Time Poor Training – Practical Weight Loss Tip 1

There are countless diet experts with various recommendations online, some of them are true experts and some maybe not so much. There’s advice around on everything from:

What to eat: everything on the continuum from vegan to wholly carnivore

and

When to eat: intermittent fasting, alternate day fasting, have breakfast/don’t have breakfast.

We think that some of this advice has taken on the characteristics of ideology and is more about putting down others’ views rather than looking simply to help people.

We’re not dietician’s or nutritionists and won’t pretend to be. So, we’re just going to share some recommendations over a few posts that we believe are easy to understand and easy to implement.

Just to be clear the idea is that you implement one of these tips for a short period of time and then when you’re confident it’s in place, start to implement the next one. Using this slow steady approach you will reap great benefits.

Our first practical weight loss tip would be, don’t eat between your main meals.

In her excellent book, The Shape We’re In , Sarah Boseley points out that it was during the 70’s in the UK that the large confectionary companies marketed, for the first time, treats “you could eat between meals without ruining your appetite”. Up to that point parents would tell children to wait until your lunch or dinner if they were hungry because otherwise they wouldn’t be able to eat their dinner and the implication was that  the dinner food was better for you than the snack food. Snacks weren’t the norm.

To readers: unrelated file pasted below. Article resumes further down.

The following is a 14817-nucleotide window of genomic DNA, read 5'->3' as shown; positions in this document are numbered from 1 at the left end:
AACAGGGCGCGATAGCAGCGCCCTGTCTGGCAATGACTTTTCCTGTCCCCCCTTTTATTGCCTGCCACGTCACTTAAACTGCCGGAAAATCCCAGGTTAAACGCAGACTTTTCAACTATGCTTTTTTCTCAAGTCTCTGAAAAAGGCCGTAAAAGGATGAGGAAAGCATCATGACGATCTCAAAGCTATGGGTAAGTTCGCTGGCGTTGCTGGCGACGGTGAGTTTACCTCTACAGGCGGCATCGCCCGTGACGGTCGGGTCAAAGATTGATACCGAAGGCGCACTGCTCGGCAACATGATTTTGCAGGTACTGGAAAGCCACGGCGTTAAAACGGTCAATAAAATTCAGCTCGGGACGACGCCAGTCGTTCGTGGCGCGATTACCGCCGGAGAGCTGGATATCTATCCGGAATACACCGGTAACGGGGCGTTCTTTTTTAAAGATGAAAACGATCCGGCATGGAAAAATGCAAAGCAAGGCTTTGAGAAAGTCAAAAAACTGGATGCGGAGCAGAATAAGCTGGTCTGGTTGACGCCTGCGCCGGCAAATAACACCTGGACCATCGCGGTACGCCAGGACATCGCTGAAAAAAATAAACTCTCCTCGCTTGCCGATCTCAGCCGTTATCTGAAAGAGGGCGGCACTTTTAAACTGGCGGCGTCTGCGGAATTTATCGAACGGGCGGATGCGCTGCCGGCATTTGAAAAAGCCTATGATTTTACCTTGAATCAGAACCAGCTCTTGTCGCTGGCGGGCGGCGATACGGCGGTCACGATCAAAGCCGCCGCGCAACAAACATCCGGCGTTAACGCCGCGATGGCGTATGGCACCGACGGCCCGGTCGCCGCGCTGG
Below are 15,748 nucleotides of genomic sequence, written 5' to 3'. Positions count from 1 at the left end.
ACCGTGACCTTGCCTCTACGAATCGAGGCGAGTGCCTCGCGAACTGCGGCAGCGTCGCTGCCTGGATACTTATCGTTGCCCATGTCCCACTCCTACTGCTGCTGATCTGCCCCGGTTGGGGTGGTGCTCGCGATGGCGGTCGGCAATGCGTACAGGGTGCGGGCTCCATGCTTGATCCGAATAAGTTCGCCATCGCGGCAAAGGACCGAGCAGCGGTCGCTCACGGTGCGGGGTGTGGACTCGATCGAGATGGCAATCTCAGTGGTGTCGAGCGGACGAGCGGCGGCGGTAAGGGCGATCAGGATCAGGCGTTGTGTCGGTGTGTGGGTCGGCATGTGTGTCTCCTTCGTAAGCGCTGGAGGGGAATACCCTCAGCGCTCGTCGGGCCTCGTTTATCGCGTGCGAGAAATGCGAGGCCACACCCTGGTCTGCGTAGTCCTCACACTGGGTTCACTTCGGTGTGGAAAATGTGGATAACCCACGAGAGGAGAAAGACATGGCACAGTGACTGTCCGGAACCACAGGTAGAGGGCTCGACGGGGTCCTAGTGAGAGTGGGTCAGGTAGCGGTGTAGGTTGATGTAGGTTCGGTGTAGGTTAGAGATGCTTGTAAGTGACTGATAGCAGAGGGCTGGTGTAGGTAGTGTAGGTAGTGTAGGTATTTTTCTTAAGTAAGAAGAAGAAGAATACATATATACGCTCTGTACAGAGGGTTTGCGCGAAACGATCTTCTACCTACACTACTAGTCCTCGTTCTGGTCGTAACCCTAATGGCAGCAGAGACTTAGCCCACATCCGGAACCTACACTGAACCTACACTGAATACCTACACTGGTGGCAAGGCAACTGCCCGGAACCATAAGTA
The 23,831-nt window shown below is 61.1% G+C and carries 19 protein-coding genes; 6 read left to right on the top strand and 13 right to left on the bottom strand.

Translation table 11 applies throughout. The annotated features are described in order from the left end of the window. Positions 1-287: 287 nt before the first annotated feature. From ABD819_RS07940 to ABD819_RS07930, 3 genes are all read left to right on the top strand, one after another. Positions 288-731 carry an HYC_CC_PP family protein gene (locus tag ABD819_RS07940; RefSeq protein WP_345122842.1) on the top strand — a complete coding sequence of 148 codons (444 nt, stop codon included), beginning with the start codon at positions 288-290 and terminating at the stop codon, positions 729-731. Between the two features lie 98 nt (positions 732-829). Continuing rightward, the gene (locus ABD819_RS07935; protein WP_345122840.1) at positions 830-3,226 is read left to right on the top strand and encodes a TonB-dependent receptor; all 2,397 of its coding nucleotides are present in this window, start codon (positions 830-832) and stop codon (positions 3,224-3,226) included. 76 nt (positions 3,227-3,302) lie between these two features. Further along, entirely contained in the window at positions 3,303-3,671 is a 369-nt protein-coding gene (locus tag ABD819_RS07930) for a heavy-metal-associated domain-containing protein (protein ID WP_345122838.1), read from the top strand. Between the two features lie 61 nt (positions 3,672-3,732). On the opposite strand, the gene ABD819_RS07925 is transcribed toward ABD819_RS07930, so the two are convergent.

Once the confectionery companies got people to accept the snacks between meal in principle, however, they had a bridgehead they could build on. If children could eat then so could adults. If you could eat a small bar of chocolate why not a medium bar, if you could eat mid-afternoon why not mid-morning. These snack breaks became the social norm. Sarah points out that we went from a situation where eating a snack on the high street would have been seen as odd, if not downright rude to it being the norm.

Next, came the assertion that more small meals throughout the day was preferable to few large meals intermittently. There was never any scientific basis for this but eventually it just became accepted ‘wisdom’. Again the food companies understood that 5 small meals would grow to 5 medium meals and in some cases 5 large meals.

So, our advice to you, if you find you do snack between meal, is choose 3 or 4 meals for the day and stick to them (3 would be better but 4 may be more manageable at the outset, so just go with that). Look at your daily routine and figure out when the easiest times for you to eat and stick to them. Try it for a month and you will lose weight. It is very hard to eat, in one sitting, what you can eat in two, even if one of those was a snack.

One important caveat to this would be if you are on a medically supervised diet by a health professional that has stipulated you need to eat regularly to maintain some health marker then you should stick to this. But the people in this category will be a very small minority.

If you find during the first few days that you’re having cravings at your normal snack times, try to interrupt the pattern by taking a walk or having water or tea or black coffee.

This first practical weight loss tip is enough to implement initially and we’ll give some more tips in coming posts.